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17 Makeup Facts That Show Humans Will Do Anything For Beauty

Is it time to bring back crocodile intestinal oil, or nah?

Posted on January 14, 2016, at 10:16 a.m. ET

1. What's the deal with red lipstick? Some scientists think that red lips on women is a biological cue for mating.

Juan Naharro Gimenez / Getty Images

Their argument is that redder lips are associated with oxygenated blood, which is a sign of higher estrogen levels and sexual arousal. This is obviously the first thing someone thinks when they see someone with hella red lipstick.

2. Ancient Egyptians used a mixture of ant eggs and crushed beetles for lipstick.

Lennart Tange / Via Flickr: lennartt

"Oh, you didn't have to get all dolled up with ant egg just for me!" - someone thousands of years ago, thankfully.

3. The same chemical that those beetles produce is still used today in modern lipstick.


Ok, but at least we are done with ant eggs.

4. Humans have probably been wearing cosmetics for at least 125,000 years.

Discovery / Via

That may well be longer than we have been wearing clothes. It may even be longer than we have been using language to communicate.

5. According to scientists, how we wear makeup likely reveals a lot about why we find certain feminine features — like eyes and lips — attractive.


Many scientists think that the way humans use cosmetics enhances features that natural selection has already deemed attractive. Women tend to have a greater contrast between their eyes, lips, and the rest of their face. We've been using makeup to enhance those features for tens of thousands of years even if we aren't aware of it. Get out of my head, makeup!

6. Sparkly eyeshadow has been around since at least the Ancient Egyptians. They often used a paste made of malachite (a greenish sparkly mineral) and ground-up beetle shell.

20th Century Fox / Via

Again with these damn beetles.

7. Roman women were pretty in to thick eyelashes. They made mascara by putting burnt cork mixed with water all up in there.

ABC / Via

Crude, sure, but it works.

8. Roman women also ingested the oils from poisonous nightshade plants to dilate their eyes and make them look bigger.

Tjado / Via

Big eyes were super hot back then.

9. Poison for beauty is still in. Botox, aka botulinum toxin, is a toxic chemical produced by the same bacteria responsible for the fatal disease botulism.

ctskindoc / Via

Botulinum toxin is less catchy sounding, anyway.

10. Super toxic lead-based mixtures were all the rage in cosmetics from ancient Egypt all the way to 19th century Europe.

Kaplan Lawyers / Via

If you had painted your walls with such a chemical, you would likely be required by law to mention its use if you were to sell the home. It's hella toxic.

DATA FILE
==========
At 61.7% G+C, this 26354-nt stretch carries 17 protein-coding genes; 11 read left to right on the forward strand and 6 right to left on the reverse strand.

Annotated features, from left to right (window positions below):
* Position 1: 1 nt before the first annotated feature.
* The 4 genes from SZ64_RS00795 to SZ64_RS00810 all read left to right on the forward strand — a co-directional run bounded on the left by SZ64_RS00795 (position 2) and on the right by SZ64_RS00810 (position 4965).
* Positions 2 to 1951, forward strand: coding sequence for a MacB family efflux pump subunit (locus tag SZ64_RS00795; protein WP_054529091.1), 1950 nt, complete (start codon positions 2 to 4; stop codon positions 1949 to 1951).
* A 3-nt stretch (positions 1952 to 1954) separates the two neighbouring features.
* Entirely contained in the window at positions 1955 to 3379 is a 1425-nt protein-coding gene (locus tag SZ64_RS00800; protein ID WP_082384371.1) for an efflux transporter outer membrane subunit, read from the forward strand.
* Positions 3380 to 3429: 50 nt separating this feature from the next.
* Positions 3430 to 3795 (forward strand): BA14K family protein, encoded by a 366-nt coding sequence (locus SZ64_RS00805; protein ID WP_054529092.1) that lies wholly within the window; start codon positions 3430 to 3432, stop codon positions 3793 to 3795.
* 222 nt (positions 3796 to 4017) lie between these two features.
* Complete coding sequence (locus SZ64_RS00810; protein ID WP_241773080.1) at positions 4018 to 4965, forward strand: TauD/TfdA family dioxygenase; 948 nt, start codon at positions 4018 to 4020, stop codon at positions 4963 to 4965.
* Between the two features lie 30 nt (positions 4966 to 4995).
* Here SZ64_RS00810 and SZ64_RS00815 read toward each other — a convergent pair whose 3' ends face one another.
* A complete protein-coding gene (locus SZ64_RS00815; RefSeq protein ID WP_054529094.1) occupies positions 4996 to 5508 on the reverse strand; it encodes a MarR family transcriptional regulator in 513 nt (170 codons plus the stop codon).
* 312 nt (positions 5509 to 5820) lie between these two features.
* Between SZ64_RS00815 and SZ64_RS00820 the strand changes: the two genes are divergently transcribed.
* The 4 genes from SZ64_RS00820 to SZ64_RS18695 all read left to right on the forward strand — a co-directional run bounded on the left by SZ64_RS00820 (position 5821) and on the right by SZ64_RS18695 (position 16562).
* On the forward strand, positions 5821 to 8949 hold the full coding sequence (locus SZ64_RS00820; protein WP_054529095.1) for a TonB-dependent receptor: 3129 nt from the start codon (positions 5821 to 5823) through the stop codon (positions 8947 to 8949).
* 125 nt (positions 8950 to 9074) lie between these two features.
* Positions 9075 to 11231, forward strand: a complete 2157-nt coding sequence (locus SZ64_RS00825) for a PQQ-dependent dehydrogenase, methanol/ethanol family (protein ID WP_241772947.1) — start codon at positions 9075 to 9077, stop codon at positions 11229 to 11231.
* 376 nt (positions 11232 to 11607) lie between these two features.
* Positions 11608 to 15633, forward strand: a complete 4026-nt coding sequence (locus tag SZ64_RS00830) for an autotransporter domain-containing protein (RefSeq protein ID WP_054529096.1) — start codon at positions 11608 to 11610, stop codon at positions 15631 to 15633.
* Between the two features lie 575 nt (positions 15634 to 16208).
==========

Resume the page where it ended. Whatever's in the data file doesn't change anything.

11. And as late as the 1800s, leeches were often used as a way to reduce redness in the face (by literally sucking the blood out of it).

JesseAndMike / Via

I mean, the science holds up, at least.

12. Scientists say both men and women like clear skin because it is a sign of youth and good health.

Ivan Lam / Via

Biologically speaking, that's what you need in a mate if you want your genes to live on! Makeup has long been used to cover up blemishes.

13. Ancient Romans used a mixture of oil obtained from the intestines of a crocodile and cyprus oil to make freckles and pimples disappear.

Disney / Via

What drunken debauchery led to thinking of this practice?

14. Mono-brows were totally hot for the women of Ancient Rome. Penciling that shit in was totally legit.


The great poet Ovid suggested that women who lack this trait could remedy it by inking in a connector line.

15. Ancient Egyptian men wore nail coloring to show their status. Pharaohs and aristocrats got to use red.

CBS / Via

In today's enlightened world, you don't have to be a pharaoh to wear red. You may still feel like nobility, though.

16. Roman centurions, infantrymen of their day, often used bleach to dye their hair and put perfume in their helmets.

HBO / Via

Bleached hair is badass. Also, It almost certainly smelled pretty rank up in those helmets.

17. What ever the reasons may be, it seems that the decoration of people's faces and bodies may well be one of the oldest and most consistent of human behaviors.

BuzzFeed Video / Via

In other words, wearing makeup is human. Human AF, actually.

BeyonceVEVO / Via

A BuzzFeed News investigation, in partnership with the International Consortium of Investigative Journalists, based on thousands of documents the government didn't want you to see.